What is GAN?
Giant Axonal Neuropathy (GAN) is a recessively inherited condition that results in progressive nerve death. GAN is believed to be a loss of function disorder, meaning an intracellular protein needed for long-term nerve survival either isn’t being made or is being immediately degraded before it can perform its job. Every gene in the body has a function. Some genes encode or make secreted enzymes. Some genes make intracellular proteins. The protein that isn’t functioning in GAN is called gigaxonin. It is believed that the role of gigaxonin is to degrade its binding partners when they are done doing their job on the axon portion of the nerve. In the absence of functional gigaxonin, these other proteins are toxically communicating, causing densely packed, swollen “giant” axons, which interferes with the signaling between the peripheral nervous system (arms, legs etc) and the central nervous system (brain and spinal cord). It’s easiest to think of a clogged vacuum hose.
Giant axonal neuropathy generally appears in early childhood. It progresses slowly as neuronal injury becomes more severe. Signs of giant axonal neuropathy first appear in the peripheral nervous system, but these symptoms are caused by nerve damage in the central nervous system. The motor neurons and sensory neurons are impacted by GAN and these nerves govern movement and sensation in the arms, legs, and other parts of the body. Most individuals with this disorder first have problems with walking. Later they may lose sensation, coordination, strength, and reflexes in their limbs. Hearing and visual problems typically occur. Extremely kinky hair (as compared to others in the family) is characteristic of giant axonal neuropathy, but not all confirmed GAN cases have kinky hair.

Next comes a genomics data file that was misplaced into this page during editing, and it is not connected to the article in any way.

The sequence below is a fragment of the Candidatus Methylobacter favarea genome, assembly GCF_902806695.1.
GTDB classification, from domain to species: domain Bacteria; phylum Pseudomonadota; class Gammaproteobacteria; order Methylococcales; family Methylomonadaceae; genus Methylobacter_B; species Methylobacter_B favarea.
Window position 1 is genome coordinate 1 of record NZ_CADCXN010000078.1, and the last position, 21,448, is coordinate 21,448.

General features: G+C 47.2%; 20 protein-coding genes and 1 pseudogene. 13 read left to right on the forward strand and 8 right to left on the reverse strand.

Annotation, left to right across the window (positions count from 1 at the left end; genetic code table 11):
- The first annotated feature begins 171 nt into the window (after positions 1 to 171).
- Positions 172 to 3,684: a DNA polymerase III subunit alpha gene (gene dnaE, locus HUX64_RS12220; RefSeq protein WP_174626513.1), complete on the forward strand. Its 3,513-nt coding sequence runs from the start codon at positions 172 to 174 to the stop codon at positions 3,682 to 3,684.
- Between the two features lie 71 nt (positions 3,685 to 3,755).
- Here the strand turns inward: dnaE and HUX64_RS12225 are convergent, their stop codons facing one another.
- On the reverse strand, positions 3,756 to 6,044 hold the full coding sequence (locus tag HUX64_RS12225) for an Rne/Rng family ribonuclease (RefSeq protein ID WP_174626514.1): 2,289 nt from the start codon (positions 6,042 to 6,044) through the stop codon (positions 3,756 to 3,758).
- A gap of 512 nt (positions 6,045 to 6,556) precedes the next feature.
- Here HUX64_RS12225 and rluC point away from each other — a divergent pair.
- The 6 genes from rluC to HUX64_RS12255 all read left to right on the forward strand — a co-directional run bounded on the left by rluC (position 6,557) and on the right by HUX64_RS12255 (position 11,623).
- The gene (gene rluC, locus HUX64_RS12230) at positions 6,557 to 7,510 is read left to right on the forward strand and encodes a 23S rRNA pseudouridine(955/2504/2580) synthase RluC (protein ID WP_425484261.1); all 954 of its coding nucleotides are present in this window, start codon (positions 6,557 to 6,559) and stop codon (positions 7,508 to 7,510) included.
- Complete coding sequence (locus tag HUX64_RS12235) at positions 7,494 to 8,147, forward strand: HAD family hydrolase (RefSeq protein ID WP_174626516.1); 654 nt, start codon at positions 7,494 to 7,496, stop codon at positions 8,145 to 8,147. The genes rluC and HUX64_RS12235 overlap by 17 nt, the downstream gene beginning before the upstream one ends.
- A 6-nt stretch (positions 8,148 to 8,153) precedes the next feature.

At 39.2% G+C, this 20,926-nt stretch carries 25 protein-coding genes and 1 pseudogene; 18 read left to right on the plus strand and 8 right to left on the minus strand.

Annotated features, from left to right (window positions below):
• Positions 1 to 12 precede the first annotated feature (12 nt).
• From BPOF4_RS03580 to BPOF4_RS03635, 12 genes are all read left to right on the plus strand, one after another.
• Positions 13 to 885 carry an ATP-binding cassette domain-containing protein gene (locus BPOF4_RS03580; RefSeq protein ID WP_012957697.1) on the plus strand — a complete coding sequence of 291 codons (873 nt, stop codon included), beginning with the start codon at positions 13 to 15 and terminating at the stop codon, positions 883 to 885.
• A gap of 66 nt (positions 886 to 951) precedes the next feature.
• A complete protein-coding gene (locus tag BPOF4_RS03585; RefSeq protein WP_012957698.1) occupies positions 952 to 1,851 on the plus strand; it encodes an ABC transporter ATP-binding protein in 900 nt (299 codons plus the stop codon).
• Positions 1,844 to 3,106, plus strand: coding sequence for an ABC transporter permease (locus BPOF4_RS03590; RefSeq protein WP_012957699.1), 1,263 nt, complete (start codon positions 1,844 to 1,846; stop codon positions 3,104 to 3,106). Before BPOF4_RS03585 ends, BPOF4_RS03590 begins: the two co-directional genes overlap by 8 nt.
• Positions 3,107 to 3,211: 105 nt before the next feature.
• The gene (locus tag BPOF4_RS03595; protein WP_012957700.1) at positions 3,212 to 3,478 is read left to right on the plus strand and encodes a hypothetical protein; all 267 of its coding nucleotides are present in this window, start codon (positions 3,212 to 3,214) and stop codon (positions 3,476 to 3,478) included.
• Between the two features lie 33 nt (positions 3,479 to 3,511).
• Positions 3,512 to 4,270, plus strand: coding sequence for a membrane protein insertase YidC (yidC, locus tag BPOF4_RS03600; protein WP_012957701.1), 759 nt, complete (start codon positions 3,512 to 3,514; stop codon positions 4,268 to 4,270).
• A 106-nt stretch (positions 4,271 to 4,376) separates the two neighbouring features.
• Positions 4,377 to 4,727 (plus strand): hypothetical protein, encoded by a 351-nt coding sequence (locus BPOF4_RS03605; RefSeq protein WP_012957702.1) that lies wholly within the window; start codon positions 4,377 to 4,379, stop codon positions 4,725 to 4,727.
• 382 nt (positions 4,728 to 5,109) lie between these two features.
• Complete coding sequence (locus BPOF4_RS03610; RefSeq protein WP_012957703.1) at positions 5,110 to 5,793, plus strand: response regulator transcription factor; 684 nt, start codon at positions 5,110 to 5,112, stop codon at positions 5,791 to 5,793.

As the disorder progresses, patients become quadriplegics, dependent on a feeding tube and ventilator before dying typically in the second or third decade.
How common is giant axonal neuropathy?
Giant axonal neuropathy is a very rare disorder; the incidence is unknown. We now have a few milder progressing, confirmed GAN cases, as well as a few confirmed cases without kinky hair. MDs working with HHF now feel that some CMT Type 2 patients who have not yet had their causal gene identified may actually have GAN. If you have been clinically diagnosed with CMT and wish to have your GAN gene sequenced for free, please contact Lori Sames@Yahoo.com to arrange for sequencing
Mutations in a single gene called the GAN gene.
Giant axonal neuropathy is caused by mutations in the GAN gene, which provides instructions for making a protein called gigaxonin. Some GAN mutations change the shape of the protein, affecting how it binds to other proteins to form a functional complex. Other mutations prevent cells from producing any gigaxonin protein.
Gigaxonin is involved in a cellular function that destroys and gets rid of excess or damaged proteins using a mechanism called the ubiquitin-proteasome system. Neurons without functional gigaxonin accumulate excess neurofilaments in the axon, causing the axons to become distended. These giant axons do not transmit signals properly and eventually deteriorate, resulting in problems with movement and other nervous system dysfunction.
- giant axonal
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